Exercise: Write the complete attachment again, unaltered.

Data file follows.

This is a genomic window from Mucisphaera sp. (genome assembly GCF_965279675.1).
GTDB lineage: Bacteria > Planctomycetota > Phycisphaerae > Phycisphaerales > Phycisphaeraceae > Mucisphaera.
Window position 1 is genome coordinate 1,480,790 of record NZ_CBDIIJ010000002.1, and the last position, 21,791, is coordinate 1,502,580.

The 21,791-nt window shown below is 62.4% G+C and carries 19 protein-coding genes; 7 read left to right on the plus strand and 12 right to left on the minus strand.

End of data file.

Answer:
This is a genomic window from Mucisphaera sp. (genome assembly GCF_965279675.1).
GTDB lineage: Bacteria > Planctomycetota > Phycisphaerae > Phycisphaerales > Phycisphaeraceae > Mucisphaera.
Window position 1 is genome coordinate 1,480,790 of record NZ_CBDIIJ010000002.1, and the last position, 21,791, is coordinate 1,502,580.

The 21,791-nt window shown below is 62.4% G+C and carries 19 protein-coding genes; 7 read left to right on the plus strand and 12 right to left on the minus strand.